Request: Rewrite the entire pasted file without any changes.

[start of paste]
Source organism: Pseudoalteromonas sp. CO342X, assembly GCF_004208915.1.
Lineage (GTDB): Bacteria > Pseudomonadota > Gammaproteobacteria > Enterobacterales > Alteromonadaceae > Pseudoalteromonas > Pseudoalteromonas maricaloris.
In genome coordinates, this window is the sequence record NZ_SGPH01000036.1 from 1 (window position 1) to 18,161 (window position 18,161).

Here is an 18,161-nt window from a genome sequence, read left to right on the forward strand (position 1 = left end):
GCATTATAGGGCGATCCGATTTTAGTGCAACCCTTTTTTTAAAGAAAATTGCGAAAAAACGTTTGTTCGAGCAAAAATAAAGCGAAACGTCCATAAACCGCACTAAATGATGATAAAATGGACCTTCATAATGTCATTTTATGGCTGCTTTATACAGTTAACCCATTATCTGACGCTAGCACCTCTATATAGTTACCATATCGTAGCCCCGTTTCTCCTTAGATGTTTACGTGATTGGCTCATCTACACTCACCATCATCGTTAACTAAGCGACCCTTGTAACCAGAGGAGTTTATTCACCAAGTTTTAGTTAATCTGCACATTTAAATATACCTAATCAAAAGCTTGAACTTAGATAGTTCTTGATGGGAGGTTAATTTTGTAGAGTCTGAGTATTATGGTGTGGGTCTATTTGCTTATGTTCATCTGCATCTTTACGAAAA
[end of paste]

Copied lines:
Source organism: Pseudoalteromonas sp. CO342X, assembly GCF_004208915.1.
Lineage (GTDB): Bacteria > Pseudomonadota > Gammaproteobacteria > Enterobacterales > Alteromonadaceae > Pseudoalteromonas > Pseudoalteromonas maricaloris.
In genome coordinates, this window is the sequence record NZ_SGPH01000036.1 from 1 (window position 1) to 18,161 (window position 18,161).

Here is an 18,161-nt window from a genome sequence, read left to right on the forward strand (position 1 = left end):
GCATTATAGGGCGATCCGATTTTAGTGCAACCCTTTTTTTAAAGAAAATTGCGAAAAAACGTTTGTTCGAGCAAAAATAAAGCGAAACGTCCATAAACCGCACTAAATGATGATAAAATGGACCTTCATAATGTCATTTTATGGCTGCTTTATACAGTTAACCCATTATCTGACGCTAGCACCTCTATATAGTTACCATATCGTAGCCCCGTTTCTCCTTAGATGTTTACGTGATTGGCTCATCTACACTCACCATCATCGTTAACTAAGCGACCCTTGTAACCAGAGGAGTTTATTCACCAAGTTTTAGTTAATCTGCACATTTAAATATACCTAATCAAAAGCTTGAACTTAGATAGTTCTTGATGGGAGGTTAATTTTGTAGAGTCTGAGTATTATGGTGTGGGTCTATTTGCTTATGTTCATCTGCATCTTTACGAAAA